I researched where the funds raised will go? "Funds raised from the #NoHairSelfie campaign will support the Princess Margaret Hospital's vision of Personalized Cancer Medicine, a multi-faceted, integrated approach to cancer care that focuses on the unique nature of each patient: "Finding the right treatment for the right patient, at the right time." Key Investments and Research Priorities include:
  • Cancer Stem Cells - Erasing cancer’s blueprint
  • Epigenetics - Looking for a genetic on/off switch
  • Guided Therapeutics Program - Superhero vision in one of the world’s best operating rooms
  • Immune Therapy - Helping the body to heal itself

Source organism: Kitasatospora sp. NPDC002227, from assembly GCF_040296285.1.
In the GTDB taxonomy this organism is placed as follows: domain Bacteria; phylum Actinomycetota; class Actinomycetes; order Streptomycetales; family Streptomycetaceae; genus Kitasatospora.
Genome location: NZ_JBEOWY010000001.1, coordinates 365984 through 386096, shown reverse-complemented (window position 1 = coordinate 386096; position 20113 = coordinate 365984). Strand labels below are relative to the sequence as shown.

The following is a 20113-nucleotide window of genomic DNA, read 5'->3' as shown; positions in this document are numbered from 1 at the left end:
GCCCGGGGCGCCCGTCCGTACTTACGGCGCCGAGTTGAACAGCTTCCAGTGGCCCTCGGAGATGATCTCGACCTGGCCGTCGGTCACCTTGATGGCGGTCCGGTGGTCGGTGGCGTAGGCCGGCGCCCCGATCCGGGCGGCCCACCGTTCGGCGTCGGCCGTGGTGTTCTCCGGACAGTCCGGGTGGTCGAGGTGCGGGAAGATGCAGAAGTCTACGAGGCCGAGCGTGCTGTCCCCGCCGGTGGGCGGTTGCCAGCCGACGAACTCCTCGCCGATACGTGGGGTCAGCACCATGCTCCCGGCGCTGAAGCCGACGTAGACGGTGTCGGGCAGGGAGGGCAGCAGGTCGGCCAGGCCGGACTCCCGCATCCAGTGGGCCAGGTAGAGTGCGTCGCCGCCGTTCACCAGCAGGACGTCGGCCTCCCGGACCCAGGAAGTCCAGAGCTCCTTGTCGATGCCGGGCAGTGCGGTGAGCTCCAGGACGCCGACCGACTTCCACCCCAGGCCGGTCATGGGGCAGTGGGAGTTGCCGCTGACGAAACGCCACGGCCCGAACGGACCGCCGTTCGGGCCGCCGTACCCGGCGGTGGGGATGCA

• Molecular Imaging - The next frontier in diagnostics
  • Nanotechnology - A new field with the potential to revolutionize the way cancer is treated
  • Precision Genomics - Decoding genetic fingerprints
  • Personalized Radiation Therapy – Adaptive, Stereotactic, Regenerative
  • Psychosocial Oncology and Palliative Care - Caring for the body, mind and soul
  • Survivorship Programming - Putting patients in the driver’s seat"

Monday, January 19, 2015

Chemotherapy Secrets